PFS president Adam Owen pushes for each member to perform an act of kindness
In my last article, I invited members to raise questions about topics relating to the PFS or the profession in general and I have been delighted and intrigued by the responses so far. From those I received, the question I kept coming back to was asked by a delegate at our recent national conference. He asked me: “What is the point of the PFS?”
That is a good question and, of course, it can be taken in many ways. My initial, instinctive reaction was to see this as a challenge to justify and validate the work that the PFS does, but to do so would be to miss the opportunity to have a conversation. It is often the case that when someone asks a question like this, it is just a way of opening and engaging in discussion – and the subsequent discussion has the possibility of being far more nuanced than a simple call and response.
So, I asked him, based on the themes of the conference that we were attending and on the other ways in which he interacts with the Society, what he thought the purpose of the PFS was. His response reminded me that however hard an organisation tries to communicate something, the success of the communication is only really apparent when you hear the interpretation of your message by the receiver.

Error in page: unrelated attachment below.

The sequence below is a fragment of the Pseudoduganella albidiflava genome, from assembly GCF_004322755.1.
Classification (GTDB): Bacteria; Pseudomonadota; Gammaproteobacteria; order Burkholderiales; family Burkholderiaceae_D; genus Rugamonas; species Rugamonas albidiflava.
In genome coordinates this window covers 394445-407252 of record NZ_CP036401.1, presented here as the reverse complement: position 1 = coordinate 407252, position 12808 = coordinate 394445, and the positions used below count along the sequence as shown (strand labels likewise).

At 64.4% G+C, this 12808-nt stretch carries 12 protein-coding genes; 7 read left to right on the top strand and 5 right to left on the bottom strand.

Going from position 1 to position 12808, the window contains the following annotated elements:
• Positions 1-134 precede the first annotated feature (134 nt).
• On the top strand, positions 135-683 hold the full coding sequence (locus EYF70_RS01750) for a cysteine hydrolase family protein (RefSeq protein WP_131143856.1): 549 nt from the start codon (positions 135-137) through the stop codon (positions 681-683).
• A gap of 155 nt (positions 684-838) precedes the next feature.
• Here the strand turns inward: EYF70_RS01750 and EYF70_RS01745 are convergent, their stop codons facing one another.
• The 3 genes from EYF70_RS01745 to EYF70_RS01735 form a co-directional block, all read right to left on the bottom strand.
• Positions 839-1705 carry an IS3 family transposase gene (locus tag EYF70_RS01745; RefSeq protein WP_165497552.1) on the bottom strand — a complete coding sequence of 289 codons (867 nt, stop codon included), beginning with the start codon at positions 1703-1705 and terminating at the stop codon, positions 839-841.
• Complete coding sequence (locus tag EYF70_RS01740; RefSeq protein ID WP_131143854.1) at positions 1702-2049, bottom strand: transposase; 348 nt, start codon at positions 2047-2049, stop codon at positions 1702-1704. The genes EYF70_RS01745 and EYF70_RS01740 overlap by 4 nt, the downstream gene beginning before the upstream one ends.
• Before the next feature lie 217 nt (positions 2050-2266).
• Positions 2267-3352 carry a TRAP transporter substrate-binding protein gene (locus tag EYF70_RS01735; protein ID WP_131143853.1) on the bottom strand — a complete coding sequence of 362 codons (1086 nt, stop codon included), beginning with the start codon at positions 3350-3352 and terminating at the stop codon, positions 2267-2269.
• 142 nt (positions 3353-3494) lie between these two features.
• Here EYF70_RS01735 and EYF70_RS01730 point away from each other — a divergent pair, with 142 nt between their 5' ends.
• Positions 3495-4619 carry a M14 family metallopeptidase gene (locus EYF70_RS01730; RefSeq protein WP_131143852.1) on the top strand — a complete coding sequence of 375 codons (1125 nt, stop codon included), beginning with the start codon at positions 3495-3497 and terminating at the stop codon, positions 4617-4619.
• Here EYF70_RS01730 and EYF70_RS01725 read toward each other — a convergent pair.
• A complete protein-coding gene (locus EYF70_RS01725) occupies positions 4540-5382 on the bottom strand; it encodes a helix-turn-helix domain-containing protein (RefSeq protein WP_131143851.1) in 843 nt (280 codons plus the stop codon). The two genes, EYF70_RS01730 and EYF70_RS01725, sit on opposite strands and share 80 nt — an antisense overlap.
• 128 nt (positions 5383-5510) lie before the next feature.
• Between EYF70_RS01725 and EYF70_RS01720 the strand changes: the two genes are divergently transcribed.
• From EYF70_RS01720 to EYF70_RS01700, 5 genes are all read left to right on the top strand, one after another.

One of the key challenges for the society is how it remains relevant to so many people while fulfilling its public duty as a professional body
I will come back to what I think the purpose of the PFS is later but this conversation brought home to me the size of the task that the Society has, now that we have reached a membership of 40,000. Since becoming a member-nominated director in 2016, I have seen the work that the executive team does first hand, especially in the area of engaging with members. One of the key challenges for the Society is how it remains relevant to so many people while fulfilling its public duty as a professional body and catering for the needs of a diverse membership.
I believe that the strength of the PFS is in the diversity of its membership and that as members, we can all influence the progress of the profession. As we enter a new decade, we can be certain about very little. As the world in 2020 is very different from 2010, so it will be equally changed by 2030. However, I believe that we are stronger as a united profession and I see examples of fellow professionals supporting each other every day.
This support is not always in the form of a grand gesture – it is often a small act of kindness. If every one of us, the 40,000 members of the PFS, aimed to perform a small act of kindness just once a week in 2020 in support of
our profession, that would be more than two million positive interactions.
For me, that is the point of the PFS. It provides a platform to bring people together to help each other and to improve the profession.
Adam Owen is president of the PFS